This article will take you through a simple guide on how you can build up a simple digital weighing scale, maybe for fun, learning or as part of your school projects. Also, the terms used are simplified so that a layman can at least try to understand them and get the device ready in no time. However, you will still need a little understanding of basic electronics and computer programming.
Furthermore, the components used for this article can easily be obtained from online through brands such as Tacuna Systems, Omega Engineering, Vishay PG transducers, Sparkfun, Arduino and many more.
So, follow me as I walk you through this guide.
What Is A Digital Weighing Scale?
You have definitely seen a digital weighing scale somewhere at home or retail stores used for inventories, where the object to be weighed is placed on the device and its weight is displayed as numbers with its unit of measurement besides it as shown in the figure below. Also, a popular type of digital weighing scale is the bathroom weighing scale.
A digital scale is, therefore, an electronically operated device that basically displays the weight/size of an object placed on it. It displays the weight as numbers and digits by using a liquid crystal display or an array of 7 segment display.
The next section describes the components needed to set up a simple digital scale, it also describes the function of each of these components. This will help to better understand how to couple them together later on.
Oh, and before you carry on we also offer a range of scales for every purpose, check out below:
- AnyLoad Precision Balance Scales
- AnyLoad Bench Scales
- Amcells and AnyLoad Crane Scales
- Amcells and AnyLoad Floor Scales
- AnyLoad Load Bars
- AnyLoad Pallet Jack Scales
The Basic Components Required And Their Functions
- A Load Cell Transducer: This is a device that senses an applied weight to give an observable output quantity that is proportional to the applied weight. There are different types of load cells and not all load cell sensors are transducers, but all load cell transducers are sensors. In case you are confused, a sensor is a device that detects a physical phenomenon such as a force and then produces a change in a physical parameter. A transducer, on the other hand, senses this physical phenomenon and then converts it to an electrical output signal. Examples of load cells are the pneumatic load cell, hydraulic load cell, strain gauge load cell, capacitive load cell etc. The most common type used in digital scales is the strain gauge load cell. The strain gauge load cell is a transducer device, that senses a weight placed on its load application point and then gives an electrical signal output that is proportional to the weight1. This device has an underlying mechanism that enables it to sense and transduce weights, it is called the strain gauge. The strain gauge is a resistive and elastic metal foil material that is fixed and attached to the bending parts of the load cell as shown in the figures below.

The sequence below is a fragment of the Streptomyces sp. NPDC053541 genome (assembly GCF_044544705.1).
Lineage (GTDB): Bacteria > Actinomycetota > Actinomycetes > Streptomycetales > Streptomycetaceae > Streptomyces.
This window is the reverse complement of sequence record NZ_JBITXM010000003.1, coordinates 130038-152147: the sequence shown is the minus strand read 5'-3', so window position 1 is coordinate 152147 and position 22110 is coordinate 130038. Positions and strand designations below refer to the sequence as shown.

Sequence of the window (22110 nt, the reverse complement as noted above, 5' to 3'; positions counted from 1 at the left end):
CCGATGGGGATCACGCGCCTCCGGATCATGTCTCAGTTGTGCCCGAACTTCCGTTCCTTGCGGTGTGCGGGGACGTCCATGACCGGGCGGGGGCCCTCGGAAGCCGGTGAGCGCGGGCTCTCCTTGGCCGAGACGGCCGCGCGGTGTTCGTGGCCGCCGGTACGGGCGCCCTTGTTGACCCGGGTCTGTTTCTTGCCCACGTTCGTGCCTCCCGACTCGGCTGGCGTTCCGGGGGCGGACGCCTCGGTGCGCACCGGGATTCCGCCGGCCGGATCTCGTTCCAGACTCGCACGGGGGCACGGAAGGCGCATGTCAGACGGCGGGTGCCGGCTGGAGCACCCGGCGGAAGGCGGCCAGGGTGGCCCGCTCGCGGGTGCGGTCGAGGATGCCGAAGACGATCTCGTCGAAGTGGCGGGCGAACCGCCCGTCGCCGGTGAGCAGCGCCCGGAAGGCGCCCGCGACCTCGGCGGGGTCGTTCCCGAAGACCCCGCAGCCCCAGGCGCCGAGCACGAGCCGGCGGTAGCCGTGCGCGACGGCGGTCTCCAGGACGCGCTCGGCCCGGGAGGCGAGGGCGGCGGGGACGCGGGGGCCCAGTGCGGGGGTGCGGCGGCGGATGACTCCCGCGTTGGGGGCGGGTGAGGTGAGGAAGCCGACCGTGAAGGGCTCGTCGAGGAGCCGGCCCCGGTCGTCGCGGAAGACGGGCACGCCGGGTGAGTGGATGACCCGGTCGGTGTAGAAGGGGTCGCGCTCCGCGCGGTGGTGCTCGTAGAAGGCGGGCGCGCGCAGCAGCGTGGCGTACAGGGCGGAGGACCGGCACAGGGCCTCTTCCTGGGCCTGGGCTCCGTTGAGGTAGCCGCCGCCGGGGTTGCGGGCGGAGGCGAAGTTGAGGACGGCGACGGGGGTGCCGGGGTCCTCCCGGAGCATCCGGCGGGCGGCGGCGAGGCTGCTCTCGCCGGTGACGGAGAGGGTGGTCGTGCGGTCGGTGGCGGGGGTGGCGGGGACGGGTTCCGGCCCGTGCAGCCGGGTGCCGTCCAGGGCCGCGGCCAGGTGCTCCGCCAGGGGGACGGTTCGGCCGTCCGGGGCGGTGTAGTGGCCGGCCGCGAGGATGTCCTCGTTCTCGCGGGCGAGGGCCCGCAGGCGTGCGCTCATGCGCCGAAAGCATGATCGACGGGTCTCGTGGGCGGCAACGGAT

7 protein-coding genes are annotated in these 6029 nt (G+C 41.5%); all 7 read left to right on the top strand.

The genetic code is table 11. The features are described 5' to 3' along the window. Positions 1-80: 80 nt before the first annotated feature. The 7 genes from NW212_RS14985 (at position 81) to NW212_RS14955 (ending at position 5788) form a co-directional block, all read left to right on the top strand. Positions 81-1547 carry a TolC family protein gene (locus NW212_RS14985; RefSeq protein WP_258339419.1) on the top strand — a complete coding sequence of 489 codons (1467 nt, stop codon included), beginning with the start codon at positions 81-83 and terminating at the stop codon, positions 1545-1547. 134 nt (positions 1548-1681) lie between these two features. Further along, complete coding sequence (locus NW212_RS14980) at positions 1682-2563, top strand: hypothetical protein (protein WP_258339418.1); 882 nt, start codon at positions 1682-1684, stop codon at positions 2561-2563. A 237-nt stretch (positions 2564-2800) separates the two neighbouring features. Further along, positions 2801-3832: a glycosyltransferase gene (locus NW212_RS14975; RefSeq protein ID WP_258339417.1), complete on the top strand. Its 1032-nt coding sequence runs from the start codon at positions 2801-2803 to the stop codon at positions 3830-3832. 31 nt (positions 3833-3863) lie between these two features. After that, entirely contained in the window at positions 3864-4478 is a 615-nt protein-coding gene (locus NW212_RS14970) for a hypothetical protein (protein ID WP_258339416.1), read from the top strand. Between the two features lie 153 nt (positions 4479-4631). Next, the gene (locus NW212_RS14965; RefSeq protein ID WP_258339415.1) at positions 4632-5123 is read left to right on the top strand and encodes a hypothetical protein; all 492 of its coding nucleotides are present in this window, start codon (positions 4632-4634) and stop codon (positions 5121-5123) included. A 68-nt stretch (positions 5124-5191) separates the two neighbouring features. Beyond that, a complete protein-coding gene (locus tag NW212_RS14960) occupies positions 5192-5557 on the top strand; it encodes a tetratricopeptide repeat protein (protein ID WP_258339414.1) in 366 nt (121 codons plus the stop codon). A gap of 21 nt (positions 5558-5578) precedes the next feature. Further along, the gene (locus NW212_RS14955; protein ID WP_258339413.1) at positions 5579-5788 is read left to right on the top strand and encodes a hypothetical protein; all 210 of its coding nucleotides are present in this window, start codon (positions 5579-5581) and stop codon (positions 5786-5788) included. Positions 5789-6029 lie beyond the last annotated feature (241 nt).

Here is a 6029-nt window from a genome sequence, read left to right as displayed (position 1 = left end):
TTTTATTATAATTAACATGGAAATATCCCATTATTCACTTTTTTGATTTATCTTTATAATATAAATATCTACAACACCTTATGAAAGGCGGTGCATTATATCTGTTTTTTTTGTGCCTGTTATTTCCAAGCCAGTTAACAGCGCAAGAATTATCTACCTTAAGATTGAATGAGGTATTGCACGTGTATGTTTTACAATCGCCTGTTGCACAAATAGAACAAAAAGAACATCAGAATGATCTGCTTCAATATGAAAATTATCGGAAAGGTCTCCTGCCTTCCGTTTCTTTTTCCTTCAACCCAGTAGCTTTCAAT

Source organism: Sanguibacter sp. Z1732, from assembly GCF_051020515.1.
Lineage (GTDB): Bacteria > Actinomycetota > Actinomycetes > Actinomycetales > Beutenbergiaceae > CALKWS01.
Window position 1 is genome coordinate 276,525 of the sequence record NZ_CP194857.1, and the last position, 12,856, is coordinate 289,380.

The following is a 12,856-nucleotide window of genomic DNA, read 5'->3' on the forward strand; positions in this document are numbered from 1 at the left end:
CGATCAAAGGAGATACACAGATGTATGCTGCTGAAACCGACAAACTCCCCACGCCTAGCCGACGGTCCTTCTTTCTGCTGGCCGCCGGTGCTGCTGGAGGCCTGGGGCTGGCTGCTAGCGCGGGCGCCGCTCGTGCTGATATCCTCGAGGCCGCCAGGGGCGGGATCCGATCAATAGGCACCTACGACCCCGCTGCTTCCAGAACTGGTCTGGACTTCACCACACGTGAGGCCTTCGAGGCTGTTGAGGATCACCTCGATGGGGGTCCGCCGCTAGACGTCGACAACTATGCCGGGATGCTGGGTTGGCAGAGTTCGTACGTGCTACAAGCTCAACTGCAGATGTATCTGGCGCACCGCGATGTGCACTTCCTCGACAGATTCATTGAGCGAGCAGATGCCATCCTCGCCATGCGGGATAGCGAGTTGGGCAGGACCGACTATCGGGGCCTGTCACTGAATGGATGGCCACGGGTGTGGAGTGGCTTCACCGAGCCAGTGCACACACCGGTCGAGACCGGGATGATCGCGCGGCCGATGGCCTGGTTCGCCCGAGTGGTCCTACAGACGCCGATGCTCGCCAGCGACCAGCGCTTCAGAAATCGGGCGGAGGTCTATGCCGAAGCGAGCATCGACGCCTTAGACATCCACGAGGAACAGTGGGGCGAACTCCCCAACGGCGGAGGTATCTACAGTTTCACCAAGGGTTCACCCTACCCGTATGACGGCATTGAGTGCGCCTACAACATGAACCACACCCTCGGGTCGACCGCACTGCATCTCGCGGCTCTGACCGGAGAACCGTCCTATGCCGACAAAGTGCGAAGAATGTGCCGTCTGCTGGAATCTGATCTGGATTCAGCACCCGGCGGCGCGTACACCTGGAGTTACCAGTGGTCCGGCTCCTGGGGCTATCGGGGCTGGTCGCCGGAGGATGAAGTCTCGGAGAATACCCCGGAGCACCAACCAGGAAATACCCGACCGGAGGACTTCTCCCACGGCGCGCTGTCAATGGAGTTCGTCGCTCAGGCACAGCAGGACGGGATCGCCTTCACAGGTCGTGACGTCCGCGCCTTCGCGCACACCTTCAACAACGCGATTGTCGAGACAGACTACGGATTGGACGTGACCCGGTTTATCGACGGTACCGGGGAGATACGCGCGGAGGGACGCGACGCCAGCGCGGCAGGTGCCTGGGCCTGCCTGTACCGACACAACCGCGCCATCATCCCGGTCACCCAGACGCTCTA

- A strain gauge load cell is therefore made up of the physical and electrical connection of one or more strain gauges. Electrically, the strain gauge(s) are set up as a wheatstone bridge in connection with other strain gauges or with resistors. The diagram below which shows the electrical connection between four strain gauges of a load cell helps to explain this better.
- The Electrical Connection of Four Strain Gauges into a Wheatstone Bridge This, therefore, means that in a load cell, these strain gauges can be electrically connected into three distinct types of configurations which are:
- The Full bridge, with all the arms of the Wheatstone bridge, consisting of strain gauges (SG).
- The Half-bridge, with two alternating arms of the bridge, made up of SG
- The Quarter-bridge, in which just one of the arms of the bridge is made up of SG and the remaining arms consist of resistors and a dummy gauge is placed opposite the SG. Based on the explanations and the figures above, you should, therefore, be able to understand that when a weight/object is placed on the load cell, it makes the strain gauges to change their dimensions and resistance, hence an electrical voltage is produced at its output.This load cell output is rated in mV/V and you can get more specification details about the device through its datasheet.